Saturday, November 9, 2019

In Theaters/On VOD: PRIMAL (2019)

(US/UK - 2019)

Directed by Nicholas Powell. Written by Richard Leder. Cast: Nicolas Cage, Famke Janssen, Kevin Durand, Michael Imperioli, LaMonica Garrett, Jeremy Nazario, Sewell Whitney, Braulio Castillo Jr,  Tom Walker, Isaac Santiago, Leon Joseph, Ray Hernandez, Jaime Irizarry, Pablo Tufino. (R, 96 mins)

Nicolas Cage continues to squander the potential Cageassaince that last year's MANDY quite erroneously portended with what feels like his 17th straight-to-VOD effort this year, PRIMAL, dropping the same week that trailers for another two upcoming Cage movies went online. With Cage battling an escaped lunatic and a bunch of wild animals set loose on a cargo ship, the Puerto Rico-shot PRIMAL sounds like the kind of high-concept hit the actor would've made for Jerry Bruckheimer two decades ago, with a no-expense-spared budget, a top-notch supporting cast, and a solid genre craftsman like Renny Harlin, Stephen Hopkins, or Simon West at the helm. But PRIMAL has none of that other than the always-slumming Cage, reunited with his OUTCAST director Nicholas Powell, who, like his leading man, had his best days a generation ago, back when he was a stuntman and stunt coordinator on blockbusters like BATMAN, BRAVEHEART, GOLDENEYE, GLADIATOR, and THE BOURNE IDENTITY.

Opening with a shot of a rotting goat carcass that also serves as an inadvertent metaphor for the current state of Cage's career, PRIMAL has the LEAVING LAS VEGAS Oscar-winner as big-game hunter Frank Walsh, who's in the Brazilian rain forest where he's just captured "La Gato Fantasma," an elusive, mythical "ghost jaguar" that the superstitious locals call a "white devil." He's got a contract to deliver it to a Madrid zoo for a huge payday, and he's also caught some various other beasts of the jungle--some spider monkeys, toucans, and a few extremely venomous snakes--for some smaller side payouts. Commissioning the Mexican cargo ship Mimer Brando, he's about to set sail with his hired crew until the ship is commandeered by US marshals and a black ops team led by Ringer (LaMonica Garrett) under the supervision of US attorney Freed (Michael Imperioli) and US Naval officer and neurologist Dr. Ellen Taylor (Famke Janssen). They're transporting rogue Special Forces officer-turned-international assassin, mercenary-for-hire, and indestructible madman Richard Loffler (Kevin Durand), who was caught in South America and is being taken back to the States to stand trial. Loffler has a brain condition that makes him prone to seizures, and of course, he fakes one to get out of his makeshift holding cell. And of course, after killing the two guards on duty, he lets all the wild animals loose, forcing Walsh and everyone else to contend with crazed spider monkeys, poisonous snakes that could be hiding anywhere, and a pissed-off jaguar created with the best CGI that 1995 had to offer, not to mention Loffler, who starts methodically offing them one by one.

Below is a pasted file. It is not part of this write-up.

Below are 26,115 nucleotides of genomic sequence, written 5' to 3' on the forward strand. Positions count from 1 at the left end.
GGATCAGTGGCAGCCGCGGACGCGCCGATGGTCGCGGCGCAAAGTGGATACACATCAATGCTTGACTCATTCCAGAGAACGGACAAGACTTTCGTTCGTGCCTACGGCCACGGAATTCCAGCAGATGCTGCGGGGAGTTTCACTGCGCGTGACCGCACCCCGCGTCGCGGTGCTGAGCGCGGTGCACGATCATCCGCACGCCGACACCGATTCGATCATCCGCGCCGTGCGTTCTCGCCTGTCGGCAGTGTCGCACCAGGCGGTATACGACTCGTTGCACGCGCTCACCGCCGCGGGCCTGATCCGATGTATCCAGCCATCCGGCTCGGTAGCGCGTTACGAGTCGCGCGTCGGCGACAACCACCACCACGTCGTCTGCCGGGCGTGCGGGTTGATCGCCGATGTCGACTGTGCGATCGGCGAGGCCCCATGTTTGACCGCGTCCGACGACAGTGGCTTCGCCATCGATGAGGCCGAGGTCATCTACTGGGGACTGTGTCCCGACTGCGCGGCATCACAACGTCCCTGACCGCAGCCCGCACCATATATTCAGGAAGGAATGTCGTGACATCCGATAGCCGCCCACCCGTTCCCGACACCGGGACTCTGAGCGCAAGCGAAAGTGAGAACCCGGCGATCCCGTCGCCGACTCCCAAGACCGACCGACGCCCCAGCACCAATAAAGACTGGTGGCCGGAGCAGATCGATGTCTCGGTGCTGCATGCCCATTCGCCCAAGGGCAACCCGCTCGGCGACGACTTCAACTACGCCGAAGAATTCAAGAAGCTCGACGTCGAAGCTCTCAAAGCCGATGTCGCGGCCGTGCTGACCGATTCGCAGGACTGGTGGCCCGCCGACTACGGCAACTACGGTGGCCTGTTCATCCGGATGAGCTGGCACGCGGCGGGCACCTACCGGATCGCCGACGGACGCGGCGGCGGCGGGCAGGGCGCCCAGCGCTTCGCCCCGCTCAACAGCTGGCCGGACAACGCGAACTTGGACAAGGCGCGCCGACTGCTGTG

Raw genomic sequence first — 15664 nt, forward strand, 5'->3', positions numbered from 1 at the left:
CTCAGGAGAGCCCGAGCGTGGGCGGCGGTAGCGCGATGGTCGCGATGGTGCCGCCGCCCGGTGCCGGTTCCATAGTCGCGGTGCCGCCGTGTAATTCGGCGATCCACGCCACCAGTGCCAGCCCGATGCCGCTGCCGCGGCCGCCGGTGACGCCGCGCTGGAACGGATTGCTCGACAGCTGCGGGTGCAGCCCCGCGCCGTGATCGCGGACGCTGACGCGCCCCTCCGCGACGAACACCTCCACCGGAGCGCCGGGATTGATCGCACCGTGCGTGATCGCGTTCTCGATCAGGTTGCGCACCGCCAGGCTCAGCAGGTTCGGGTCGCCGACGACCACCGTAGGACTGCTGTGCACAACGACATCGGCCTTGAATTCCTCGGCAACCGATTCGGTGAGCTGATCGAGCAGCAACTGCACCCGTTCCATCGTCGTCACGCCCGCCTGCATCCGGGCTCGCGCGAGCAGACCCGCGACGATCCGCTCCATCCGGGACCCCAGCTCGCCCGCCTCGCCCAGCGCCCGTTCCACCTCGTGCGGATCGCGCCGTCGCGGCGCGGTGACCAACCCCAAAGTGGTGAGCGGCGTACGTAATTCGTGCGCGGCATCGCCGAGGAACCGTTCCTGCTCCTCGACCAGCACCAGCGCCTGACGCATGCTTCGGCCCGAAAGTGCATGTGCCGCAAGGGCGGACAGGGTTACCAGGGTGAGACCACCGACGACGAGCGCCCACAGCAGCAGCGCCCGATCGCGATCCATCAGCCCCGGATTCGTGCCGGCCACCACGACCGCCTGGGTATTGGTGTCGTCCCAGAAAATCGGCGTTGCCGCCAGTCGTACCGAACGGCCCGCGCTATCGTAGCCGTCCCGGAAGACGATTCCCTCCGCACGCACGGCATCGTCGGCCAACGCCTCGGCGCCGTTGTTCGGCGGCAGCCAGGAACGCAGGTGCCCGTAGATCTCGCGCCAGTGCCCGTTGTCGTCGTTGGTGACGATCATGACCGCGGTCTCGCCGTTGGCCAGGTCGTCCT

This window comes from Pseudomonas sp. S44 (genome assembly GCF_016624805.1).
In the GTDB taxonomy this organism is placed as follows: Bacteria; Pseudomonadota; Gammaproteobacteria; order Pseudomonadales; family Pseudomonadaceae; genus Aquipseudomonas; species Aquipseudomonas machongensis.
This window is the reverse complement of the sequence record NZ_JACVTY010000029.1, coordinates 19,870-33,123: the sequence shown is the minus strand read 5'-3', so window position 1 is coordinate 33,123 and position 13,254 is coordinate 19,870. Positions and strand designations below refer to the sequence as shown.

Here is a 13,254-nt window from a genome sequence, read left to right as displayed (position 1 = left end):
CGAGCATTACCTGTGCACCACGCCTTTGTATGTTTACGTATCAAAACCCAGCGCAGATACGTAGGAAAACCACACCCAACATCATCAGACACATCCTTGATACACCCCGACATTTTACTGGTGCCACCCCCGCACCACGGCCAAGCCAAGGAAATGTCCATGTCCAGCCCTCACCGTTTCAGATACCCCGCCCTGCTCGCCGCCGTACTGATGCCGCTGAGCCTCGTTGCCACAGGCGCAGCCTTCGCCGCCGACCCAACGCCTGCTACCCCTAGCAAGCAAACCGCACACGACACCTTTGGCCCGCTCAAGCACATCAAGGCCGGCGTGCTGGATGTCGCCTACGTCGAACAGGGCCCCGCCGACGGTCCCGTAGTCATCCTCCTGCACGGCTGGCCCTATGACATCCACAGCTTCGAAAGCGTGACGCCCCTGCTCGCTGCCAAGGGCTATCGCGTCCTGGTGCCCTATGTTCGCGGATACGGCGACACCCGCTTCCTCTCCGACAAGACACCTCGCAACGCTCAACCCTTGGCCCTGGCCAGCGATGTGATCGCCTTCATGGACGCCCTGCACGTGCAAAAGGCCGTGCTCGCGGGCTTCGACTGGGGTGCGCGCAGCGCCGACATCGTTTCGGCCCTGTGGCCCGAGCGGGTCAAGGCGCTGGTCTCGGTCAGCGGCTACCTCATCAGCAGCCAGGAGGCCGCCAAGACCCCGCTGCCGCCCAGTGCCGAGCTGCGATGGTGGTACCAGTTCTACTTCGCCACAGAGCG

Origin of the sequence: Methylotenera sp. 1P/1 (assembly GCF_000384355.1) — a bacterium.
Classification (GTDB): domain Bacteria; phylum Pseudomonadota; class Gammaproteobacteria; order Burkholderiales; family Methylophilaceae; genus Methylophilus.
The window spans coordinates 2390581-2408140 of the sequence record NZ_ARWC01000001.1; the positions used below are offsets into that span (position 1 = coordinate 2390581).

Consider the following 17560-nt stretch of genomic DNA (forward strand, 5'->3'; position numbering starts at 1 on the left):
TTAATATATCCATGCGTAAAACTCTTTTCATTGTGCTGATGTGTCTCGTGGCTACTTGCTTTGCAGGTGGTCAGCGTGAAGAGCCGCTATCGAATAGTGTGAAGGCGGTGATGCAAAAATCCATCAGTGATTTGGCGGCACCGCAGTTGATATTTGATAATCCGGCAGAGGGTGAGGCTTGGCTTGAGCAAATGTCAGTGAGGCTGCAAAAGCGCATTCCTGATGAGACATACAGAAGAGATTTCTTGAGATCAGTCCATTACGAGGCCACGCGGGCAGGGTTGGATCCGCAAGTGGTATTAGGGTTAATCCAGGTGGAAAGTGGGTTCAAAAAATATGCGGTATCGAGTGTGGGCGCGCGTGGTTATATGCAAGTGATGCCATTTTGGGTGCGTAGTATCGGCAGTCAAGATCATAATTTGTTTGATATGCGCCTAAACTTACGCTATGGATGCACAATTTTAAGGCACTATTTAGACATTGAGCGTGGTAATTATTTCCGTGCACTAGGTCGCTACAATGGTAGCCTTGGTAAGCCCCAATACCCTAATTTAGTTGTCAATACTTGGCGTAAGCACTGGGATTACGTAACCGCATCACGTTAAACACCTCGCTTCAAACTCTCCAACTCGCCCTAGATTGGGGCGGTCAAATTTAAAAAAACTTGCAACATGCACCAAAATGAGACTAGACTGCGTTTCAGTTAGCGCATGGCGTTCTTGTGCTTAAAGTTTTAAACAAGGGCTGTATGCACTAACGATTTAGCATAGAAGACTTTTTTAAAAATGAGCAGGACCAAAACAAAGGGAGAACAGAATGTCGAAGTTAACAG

This CON AIR/SNAKES ON A PLANE mash-up sounds so foolproof that you almost have to tank it on purpose. How can PRIMAL possibly be this boring? Maybe a better director would've helped, as Powell brings no energy or style to the table, and even a couple of fight scenes are unexciting and incoherently-edited in that shaky-cam style that was all the rage a decade ago. For such an unstoppable killing machine, Durand is pretty dull, and something like this needs a hammy, scenery-chewing John Malkovich as "Cyrus the Virus." It also needs a hero more engaged than Cage, who's on total autopilot here. No outbursts, no meltdowns for the Nic Cage YouTube highlight reel--just some inconsistent beard continuity, a lot of cocky swagger ("Is that all ya got?" he sneers as Loffler is beating the living shit out of him), and some 100% chemistry-free banter with Janssen, who appears to be actively contemptuous of the material. Cage can still summon his mojo when he gives a shit, but those glorious occasions are happening with much less frequency. You know he's just not feeling it when he allows himself to be out-acted by a wisecracking macaw named Einstein.

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